Bar News - January 18, 2017
Health Law: The Doctor Will See You Now: Foreign-Born Physicians in the US
By: Autumn Misiolek Tertin
Facing a current and increasing shortage of physicians in the United States, health care facilities are turning to foreign-born physicians to meet their hiring needs.
According to the Association of American Medical Colleges (AAMC), there will be a shortage of between 61,700 and 94,700 physicians in the United States by 2025. An aging physician population, combined with population growth and an increased number of insured patients under the Affordable Care Act, are the main factors in expected shortages, already on the rise since 2014. Despite AAMC’s report that American medical school enrollment reached an all-time high of 20,630 students in 2015, the physician shortage will continue unless there are major changes in the US health care system.
Q: Is New Hampshire affected by the physician shortage?
The threat of physician shortages is one that is already facing the Granite State. In April 2016, former Governor Maggie Hassan issued an executive order to create the Governor’s Commission on the Health Care Workforce. The commission was created to address New Hampshire’s health care workforce shortage, both in the short and long term.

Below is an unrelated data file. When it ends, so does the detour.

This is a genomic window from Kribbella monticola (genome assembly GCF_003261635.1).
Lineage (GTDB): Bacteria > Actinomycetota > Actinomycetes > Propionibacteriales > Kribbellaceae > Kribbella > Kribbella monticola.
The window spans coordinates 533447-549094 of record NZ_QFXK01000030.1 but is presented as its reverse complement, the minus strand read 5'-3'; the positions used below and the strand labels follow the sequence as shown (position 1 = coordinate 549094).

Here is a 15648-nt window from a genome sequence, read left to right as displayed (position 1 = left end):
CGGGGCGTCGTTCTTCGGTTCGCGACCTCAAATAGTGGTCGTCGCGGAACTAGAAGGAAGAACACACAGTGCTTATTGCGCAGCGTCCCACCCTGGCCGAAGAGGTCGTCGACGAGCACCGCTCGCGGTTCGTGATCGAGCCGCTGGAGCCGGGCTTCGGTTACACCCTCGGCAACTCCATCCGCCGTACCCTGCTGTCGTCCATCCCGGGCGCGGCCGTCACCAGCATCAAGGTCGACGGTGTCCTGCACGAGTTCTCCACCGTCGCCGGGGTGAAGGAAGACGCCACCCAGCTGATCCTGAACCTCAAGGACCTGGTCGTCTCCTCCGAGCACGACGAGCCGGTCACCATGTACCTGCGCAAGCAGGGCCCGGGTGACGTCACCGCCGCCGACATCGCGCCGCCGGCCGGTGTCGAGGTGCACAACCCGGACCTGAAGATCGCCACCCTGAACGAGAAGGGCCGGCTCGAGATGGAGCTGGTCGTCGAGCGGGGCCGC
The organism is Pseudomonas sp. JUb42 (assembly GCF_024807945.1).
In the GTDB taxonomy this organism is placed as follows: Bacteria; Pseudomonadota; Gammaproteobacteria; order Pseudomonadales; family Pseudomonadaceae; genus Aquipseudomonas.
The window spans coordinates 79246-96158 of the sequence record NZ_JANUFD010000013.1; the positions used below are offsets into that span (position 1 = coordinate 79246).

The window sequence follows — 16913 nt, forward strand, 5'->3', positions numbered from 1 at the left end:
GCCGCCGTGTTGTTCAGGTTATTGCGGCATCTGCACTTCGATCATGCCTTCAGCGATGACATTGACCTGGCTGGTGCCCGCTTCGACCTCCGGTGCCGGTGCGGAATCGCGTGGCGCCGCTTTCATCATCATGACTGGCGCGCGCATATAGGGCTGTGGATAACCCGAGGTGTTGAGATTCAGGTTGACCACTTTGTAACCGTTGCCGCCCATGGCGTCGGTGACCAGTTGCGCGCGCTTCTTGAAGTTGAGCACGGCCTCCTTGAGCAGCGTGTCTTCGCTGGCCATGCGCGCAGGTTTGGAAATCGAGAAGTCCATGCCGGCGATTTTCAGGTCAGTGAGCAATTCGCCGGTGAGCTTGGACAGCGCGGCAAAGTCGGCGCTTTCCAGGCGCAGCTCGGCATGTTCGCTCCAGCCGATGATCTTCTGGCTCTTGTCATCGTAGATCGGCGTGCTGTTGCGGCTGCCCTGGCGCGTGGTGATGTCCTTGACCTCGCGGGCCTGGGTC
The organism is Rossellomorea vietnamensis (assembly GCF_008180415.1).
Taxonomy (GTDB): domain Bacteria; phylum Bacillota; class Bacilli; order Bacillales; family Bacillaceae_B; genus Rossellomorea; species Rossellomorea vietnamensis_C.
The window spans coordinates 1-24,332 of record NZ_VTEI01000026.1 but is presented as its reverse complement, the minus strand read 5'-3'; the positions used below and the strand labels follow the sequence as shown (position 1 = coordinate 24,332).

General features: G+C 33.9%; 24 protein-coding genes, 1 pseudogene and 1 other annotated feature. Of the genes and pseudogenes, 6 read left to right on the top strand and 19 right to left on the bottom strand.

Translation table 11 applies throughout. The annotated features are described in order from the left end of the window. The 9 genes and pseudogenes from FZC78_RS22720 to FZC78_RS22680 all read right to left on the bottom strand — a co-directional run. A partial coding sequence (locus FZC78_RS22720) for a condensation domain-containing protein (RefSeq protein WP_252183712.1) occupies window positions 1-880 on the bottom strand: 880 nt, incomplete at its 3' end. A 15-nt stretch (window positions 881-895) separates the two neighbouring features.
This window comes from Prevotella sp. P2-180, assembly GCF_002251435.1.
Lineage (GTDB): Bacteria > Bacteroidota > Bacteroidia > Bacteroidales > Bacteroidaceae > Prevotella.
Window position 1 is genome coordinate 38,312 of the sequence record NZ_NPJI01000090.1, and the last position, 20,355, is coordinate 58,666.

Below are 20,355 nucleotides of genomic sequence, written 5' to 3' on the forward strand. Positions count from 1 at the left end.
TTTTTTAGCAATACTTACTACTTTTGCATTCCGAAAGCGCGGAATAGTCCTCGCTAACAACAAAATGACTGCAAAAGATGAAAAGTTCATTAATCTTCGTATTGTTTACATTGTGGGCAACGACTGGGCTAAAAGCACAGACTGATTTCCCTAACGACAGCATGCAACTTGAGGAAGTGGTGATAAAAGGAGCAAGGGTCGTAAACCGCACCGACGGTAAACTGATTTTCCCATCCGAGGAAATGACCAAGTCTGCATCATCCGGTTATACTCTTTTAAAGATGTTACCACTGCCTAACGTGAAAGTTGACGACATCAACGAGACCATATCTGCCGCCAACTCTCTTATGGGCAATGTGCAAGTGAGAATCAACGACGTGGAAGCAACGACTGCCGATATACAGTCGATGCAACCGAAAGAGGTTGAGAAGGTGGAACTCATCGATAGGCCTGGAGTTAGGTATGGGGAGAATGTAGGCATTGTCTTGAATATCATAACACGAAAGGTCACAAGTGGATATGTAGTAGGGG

Q: How are the shortages being addressed?
To help meet their workforce needs, health care facilities in New Hampshire and other states have started turning to foreign-born physicians. Through the J-1 Exchange Visitor Visa Alien Physician Program, foreign-born physicians can enter the United States to participate in graduate medical education or training for up to seven years. However, once their education or training is completed, the physician must return to his or her home country for at least two years. This is known as the J-1 Home Residency Requirement (HRR).
Q: If the physician must return home upon program completion, then how is he or she helping to fill US health care workforce shortages?
If a foreign-born physician wishes to remain in the US after completing his or her program, a J-1 waiver application must be filed. There are various types of J-1 waivers, but for physicians, an interagency government program known as the “Conrad State 30 Program” (hereinafter “Conrad 30”) is most popular. Through this program, a foreign medical graduate can have their HRR waived and remain in the US to serve an in-country health care facility.
Q: How does Conrad 30 work?
For a foreign-born physician to apply for a J-1 waiver under Conrad 30, he or she must meet and agree to certain criteria mandated by the US Department of State (DOS), including having a full-time employment offer from a US health care facility in a designated Health Care Professional Shortage Area (HPSA) or a facility that serves HPSA patients. An HPSA is a government-designated area that has too few providers for its region. The foreign-born physician must agree to begin employment within 90 days of J-1 waiver approval and have a signed contract binding him or her to the facility for at least three years at 40 hours per week.